The legendary Stephen Burrows loves to see his clothes out on the floor.
Some designers specialize in gowns to get married in; others, in ones that are suitable for the office; and others still, on little black dresses to wear on first dates. Stephen Burrows has always cared, firstly, about making clothes to dance in—not day wear, not even evening wear, but more like 3AM staples. Burrows honed his tastes while partying during the Studio 54 era, making unfussy clothes in the brilliant shades of red, green and blue that shone brightly in the darkest club. His designs were a huge hit with the disco crowd (Diana Ross and Grace Jones loved his glistening gold minidresses), and he and his posse, including model-muse Pat Cleveland, were invited in 1973 to France by the curators of The Battle of Versailles fashion show for a landmark face-off between American and French designers. Burrows charmed everyone—even Yves Saint Laurent—with a high-energy show, a catwalk soundtrack of contemporary soul and R&B and a cast of black models (rare in the industry at that time) dancing down the runway. This spring, he’s being honored with a retrospective at the Museum of the City of New York and a new book of essays about his work from Skira Rizzoli. Burrows spoke with us about the things he remembers most and why the people wearing the clothes, and the dances they do in them, will always outshine any dress.
What makes a dress good to dance in? That you are free to move as you like—that’s the most important thing. That was my whole idea when I started designing, because before, everything had linings. I liked knits and I didn’t understand why knits had to be lined since sweaters weren’t lined, so I removed all the linings and just had jersey without lining. And you could move. That’s why I like matte jersey: it’s not static, so it doesn’t stick to you. And it was a knit, which I love, because it moves. It’s not restricted.
Were you dancing all the time? Yes.
When did you start going to nightclubs? In high school, in the ’60s, to a Latin club here in New York called the Palladium. It was on 52nd and Broadway. I don’t know how we got in though, now that I think about it—we were only 15 years old! But we went there every Sunday. We loved to mambo.
[caption id="attachment_252183" align="alignleft" width="660" caption="LEFT: Acclaimed drag queen Potassa, in off-the-shoulder dress with zigzag finishing by Burrows, at Studio 54, 1977. RIGHT: Grace Jones in gold-tone chain-mail top, 1977."][/caption]What were people wearing? Oh dear. Then? A lot of peg skirts, whlittle jackets. Mostly peg dresses, which made them dance in a certain way: the girls had to keep their legs together. I started designing dresses for my dance partners. I would sketch dresses for them. I wasn’t really a designer; I had wanted to be an art teacher, but I liked to sketch. And then, in my second year of college, when you have to pick your major, I decided I might try my hand at fashion.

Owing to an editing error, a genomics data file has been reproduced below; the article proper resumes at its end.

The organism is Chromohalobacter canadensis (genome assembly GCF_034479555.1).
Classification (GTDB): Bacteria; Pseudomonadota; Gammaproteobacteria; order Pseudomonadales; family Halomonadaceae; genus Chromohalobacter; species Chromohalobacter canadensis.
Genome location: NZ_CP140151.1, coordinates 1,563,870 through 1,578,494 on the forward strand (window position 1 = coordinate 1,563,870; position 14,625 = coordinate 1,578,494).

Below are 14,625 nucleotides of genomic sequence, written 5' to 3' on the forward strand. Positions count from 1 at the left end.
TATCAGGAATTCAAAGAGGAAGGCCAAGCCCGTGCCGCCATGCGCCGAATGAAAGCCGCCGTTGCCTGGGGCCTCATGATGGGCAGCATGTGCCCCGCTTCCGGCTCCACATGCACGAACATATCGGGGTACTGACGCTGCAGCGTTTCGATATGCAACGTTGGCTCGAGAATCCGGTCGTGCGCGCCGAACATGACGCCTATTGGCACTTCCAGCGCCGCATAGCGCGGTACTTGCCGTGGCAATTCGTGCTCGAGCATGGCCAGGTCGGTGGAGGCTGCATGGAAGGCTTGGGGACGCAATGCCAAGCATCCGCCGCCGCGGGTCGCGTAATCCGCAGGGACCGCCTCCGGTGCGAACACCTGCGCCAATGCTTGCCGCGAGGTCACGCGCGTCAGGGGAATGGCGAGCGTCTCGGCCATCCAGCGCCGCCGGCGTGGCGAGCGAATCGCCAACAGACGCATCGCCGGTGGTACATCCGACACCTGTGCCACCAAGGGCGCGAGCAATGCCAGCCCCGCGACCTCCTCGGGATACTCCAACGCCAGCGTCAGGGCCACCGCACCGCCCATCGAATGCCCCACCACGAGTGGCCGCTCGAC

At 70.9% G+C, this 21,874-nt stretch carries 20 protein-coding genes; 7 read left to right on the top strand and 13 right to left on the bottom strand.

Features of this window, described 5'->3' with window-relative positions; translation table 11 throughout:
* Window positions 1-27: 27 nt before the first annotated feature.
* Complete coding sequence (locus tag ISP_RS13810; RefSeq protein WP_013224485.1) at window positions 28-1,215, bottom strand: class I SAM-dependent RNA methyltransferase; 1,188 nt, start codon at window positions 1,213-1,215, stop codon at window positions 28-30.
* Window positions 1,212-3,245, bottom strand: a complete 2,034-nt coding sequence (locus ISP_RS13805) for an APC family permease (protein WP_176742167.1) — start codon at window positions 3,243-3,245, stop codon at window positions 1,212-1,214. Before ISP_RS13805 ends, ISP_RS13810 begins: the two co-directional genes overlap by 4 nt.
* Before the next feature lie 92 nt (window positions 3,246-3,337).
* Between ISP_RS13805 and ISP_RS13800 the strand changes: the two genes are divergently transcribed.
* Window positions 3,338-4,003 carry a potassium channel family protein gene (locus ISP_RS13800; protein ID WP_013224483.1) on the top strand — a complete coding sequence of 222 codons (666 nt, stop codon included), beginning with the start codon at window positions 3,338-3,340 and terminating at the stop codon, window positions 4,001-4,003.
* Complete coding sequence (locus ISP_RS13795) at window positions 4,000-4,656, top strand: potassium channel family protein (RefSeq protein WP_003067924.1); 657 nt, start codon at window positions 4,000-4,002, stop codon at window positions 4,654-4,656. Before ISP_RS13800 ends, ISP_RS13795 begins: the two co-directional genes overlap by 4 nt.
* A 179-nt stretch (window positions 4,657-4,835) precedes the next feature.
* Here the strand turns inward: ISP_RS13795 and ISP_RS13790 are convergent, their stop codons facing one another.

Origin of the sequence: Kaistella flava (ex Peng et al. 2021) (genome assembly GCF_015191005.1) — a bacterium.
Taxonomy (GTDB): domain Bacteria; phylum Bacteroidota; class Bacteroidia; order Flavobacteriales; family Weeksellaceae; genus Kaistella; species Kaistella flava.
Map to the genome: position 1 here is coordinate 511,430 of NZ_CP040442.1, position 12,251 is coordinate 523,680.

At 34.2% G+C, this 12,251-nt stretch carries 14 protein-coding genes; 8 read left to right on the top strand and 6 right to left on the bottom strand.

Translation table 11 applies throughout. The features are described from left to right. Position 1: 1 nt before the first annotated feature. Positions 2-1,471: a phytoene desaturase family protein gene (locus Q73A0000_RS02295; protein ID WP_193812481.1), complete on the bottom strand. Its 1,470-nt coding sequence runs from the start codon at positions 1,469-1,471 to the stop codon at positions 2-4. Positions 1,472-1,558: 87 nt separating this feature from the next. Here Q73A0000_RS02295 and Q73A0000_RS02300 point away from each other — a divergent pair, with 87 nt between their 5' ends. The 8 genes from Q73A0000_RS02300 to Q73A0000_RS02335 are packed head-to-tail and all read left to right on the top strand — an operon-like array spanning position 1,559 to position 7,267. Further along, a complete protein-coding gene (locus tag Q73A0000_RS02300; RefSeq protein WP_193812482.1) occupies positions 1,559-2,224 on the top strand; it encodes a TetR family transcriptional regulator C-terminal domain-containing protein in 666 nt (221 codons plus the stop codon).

How did you get started with your own business? I was busy making clothes for myself, because I couldn’t find things in the store that I liked. So that’s what I spent my time doing, and my friends would come over and I’d just sell them my clothes because they wanted them.
So you just made clothes for your friends to go out in? Oh yeah—Sanctuary, Studio 54, The Loft, The Garage, all the great dance places. It was just exciting. They were all dressed in my clothes. Even the boys were dressed in my clothes. They would come raid my closet. And, of course, the girls would be wearing the boys’ things. That’s why I made separates—it was just pants and T-shirts and shirts and skirts, and every one could come over and mix and match.
Seems like the clothes would get ruined with all that partying. Oh yes, they would. That’s true. Dancing, sweating. Knits are so perishable, you have to be careful with them. But it’s the body that goes in the dress that gives it life. And I was always making new things, so it didn’t bother me. I had so many things, I couldn’t keep track of them all.
[caption id="attachment_252182" align="alignright" width="425" caption="Pat Cleveland in top and skirt with lettuce edge finishing, 1972. "][/caption]When you showed at Versailles, what made your show so different from the ones by the more formal Paris designers? I don’t remember all the clothes. I just remember the models strutting. It wasn’t necessarily dancing; it was voguing, before people knew about voguing. I told them to walk to the front of the stage after they were all out there and then just to pose. And move. And people loved it.
Did you get to meet any of the French designers? Yes. [Yves] Saint Laurent told me my clothes were beautiful. He was very shy. He didn’t speak English, but he was friendly. He told me in French that my clothes were ravishing. It was a great compliment. And then we met Josephine Baker. She was watching our dress rehearsal and told us that we looked fabulous, and that she was so proud. Of course, that was in French, but they interpreted it for us.
The book touches on your role as one of the first important African-American designers. Is that something that you think about a lot? No, not at all. I’m just a designer who happens to be African-American. That’s other people that think about those kinds of things. I was kind of anti-political—or, I didn’t get involved with politics. I didn’t want to know about the war. I had asthma, so I couldn’t do anything about that anyway. But, of course, you are affected by everything that happens in your environment, so I just hope the best parts came out when I designed. It was all about freedom in clothes, and freedom in living, freedom in loving. It was all about freedom.
Do you still go dancing? Yeah, but the clubs aren’t the same. They’re not. It’s a different time. I just remember how much fun we had.